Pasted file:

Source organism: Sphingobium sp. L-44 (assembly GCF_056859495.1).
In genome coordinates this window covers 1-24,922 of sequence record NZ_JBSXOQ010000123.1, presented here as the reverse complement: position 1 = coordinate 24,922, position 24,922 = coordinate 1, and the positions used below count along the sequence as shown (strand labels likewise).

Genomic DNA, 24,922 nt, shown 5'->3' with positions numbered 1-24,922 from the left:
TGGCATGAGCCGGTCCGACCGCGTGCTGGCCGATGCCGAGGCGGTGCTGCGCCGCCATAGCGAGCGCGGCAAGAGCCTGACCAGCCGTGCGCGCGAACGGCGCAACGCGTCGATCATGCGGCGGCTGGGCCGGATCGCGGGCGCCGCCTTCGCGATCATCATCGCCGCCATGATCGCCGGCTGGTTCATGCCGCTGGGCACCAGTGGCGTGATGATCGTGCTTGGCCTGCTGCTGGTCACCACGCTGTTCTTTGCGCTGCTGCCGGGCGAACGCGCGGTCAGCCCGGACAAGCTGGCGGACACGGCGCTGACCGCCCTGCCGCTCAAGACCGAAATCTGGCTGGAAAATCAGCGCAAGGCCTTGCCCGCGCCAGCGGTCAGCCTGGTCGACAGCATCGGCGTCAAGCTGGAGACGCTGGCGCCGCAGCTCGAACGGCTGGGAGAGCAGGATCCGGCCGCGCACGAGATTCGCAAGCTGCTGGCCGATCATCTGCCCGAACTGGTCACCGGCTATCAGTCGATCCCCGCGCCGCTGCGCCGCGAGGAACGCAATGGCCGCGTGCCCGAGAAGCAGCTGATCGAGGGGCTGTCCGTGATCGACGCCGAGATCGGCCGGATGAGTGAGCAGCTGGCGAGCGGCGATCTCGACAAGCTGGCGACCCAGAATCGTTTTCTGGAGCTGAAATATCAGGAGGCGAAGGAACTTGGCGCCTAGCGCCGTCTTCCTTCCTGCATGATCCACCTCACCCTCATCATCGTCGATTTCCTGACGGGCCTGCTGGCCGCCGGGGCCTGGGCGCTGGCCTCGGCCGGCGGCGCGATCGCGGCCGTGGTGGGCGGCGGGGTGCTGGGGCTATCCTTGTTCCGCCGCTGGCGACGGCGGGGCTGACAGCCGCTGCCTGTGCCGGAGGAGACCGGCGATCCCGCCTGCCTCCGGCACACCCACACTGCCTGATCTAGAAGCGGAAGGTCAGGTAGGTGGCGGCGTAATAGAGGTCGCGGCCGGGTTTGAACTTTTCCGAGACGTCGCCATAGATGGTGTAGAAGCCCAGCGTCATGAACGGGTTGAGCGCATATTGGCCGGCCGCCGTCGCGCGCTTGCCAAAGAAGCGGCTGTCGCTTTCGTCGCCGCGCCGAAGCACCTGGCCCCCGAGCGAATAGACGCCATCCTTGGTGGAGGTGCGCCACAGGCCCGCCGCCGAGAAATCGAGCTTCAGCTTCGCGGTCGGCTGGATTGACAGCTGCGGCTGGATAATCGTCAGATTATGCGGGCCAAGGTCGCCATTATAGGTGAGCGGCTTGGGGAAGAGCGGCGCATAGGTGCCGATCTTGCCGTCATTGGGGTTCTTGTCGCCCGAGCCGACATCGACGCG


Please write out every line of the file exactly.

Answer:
Source organism: Sphingobium sp. L-44 (assembly GCF_056859495.1).
In genome coordinates this window covers 1-24,922 of sequence record NZ_JBSXOQ010000123.1, presented here as the reverse complement: position 1 = coordinate 24,922, position 24,922 = coordinate 1, and the positions used below count along the sequence as shown (strand labels likewise).

Genomic DNA, 24,922 nt, shown 5'->3' with positions numbered 1-24,922 from the left:
TGGCATGAGCCGGTCCGACCGCGTGCTGGCCGATGCCGAGGCGGTGCTGCGCCGCCATAGCGAGCGCGGCAAGAGCCTGACCAGCCGTGCGCGCGAACGGCGCAACGCGTCGATCATGCGGCGGCTGGGCCGGATCGCGGGCGCCGCCTTCGCGATCATCATCGCCGCCATGATCGCCGGCTGGTTCATGCCGCTGGGCACCAGTGGCGTGATGATCGTGCTTGGCCTGCTGCTGGTCACCACGCTGTTCTTTGCGCTGCTGCCGGGCGAACGCGCGGTCAGCCCGGACAAGCTGGCGGACACGGCGCTGACCGCCCTGCCGCTCAAGACCGAAATCTGGCTGGAAAATCAGCGCAAGGCCTTGCCCGCGCCAGCGGTCAGCCTGGTCGACAGCATCGGCGTCAAGCTGGAGACGCTGGCGCCGCAGCTCGAACGGCTGGGAGAGCAGGATCCGGCCGCGCACGAGATTCGCAAGCTGCTGGCCGATCATCTGCCCGAACTGGTCACCGGCTATCAGTCGATCCCCGCGCCGCTGCGCCGCGAGGAACGCAATGGCCGCGTGCCCGAGAAGCAGCTGATCGAGGGGCTGTCCGTGATCGACGCCGAGATCGGCCGGATGAGTGAGCAGCTGGCGAGCGGCGATCTCGACAAGCTGGCGACCCAGAATCGTTTTCTGGAGCTGAAATATCAGGAGGCGAAGGAACTTGGCGCCTAGCGCCGTCTTCCTTCCTGCATGATCCACCTCACCCTCATCATCGTCGATTTCCTGACGGGCCTGCTGGCCGCCGGGGCCTGGGCGCTGGCCTCGGCCGGCGGCGCGATCGCGGCCGTGGTGGGCGGCGGGGTGCTGGGGCTATCCTTGTTCCGCCGCTGGCGACGGCGGGGCTGACAGCCGCTGCCTGTGCCGGAGGAGACCGGCGATCCCGCCTGCCTCCGGCACACCCACACTGCCTGATCTAGAAGCGGAAGGTCAGGTAGGTGGCGGCGTAATAGAGGTCGCGGCCGGGTTTGAACTTTTCCGAGACGTCGCCATAGATGGTGTAGAAGCCCAGCGTCATGAACGGGTTGAGCGCATATTGGCCGGCCGCCGTCGCGCGCTTGCCAAAGAAGCGGCTGTCGCTTTCGTCGCCGCGCCGAAGCACCTGGCCCCCGAGCGAATAGACGCCATCCTTGGTGGAGGTGCGCCACAGGCCCGCCGCCGAGAAATCGAGCTTCAGCTTCGCGGTCGGCTGGATTGACAGCTGCGGCTGGATAATCGTCAGATTATGCGGGCCAAGGTCGCCATTATAGGTGAGCGGCTTGGGGAAGAGCGGCGCATAGGTGCCGATCTTGCCGTCATTGGGGTTCTTGTCGCCCGAGCCGACATCGACGCG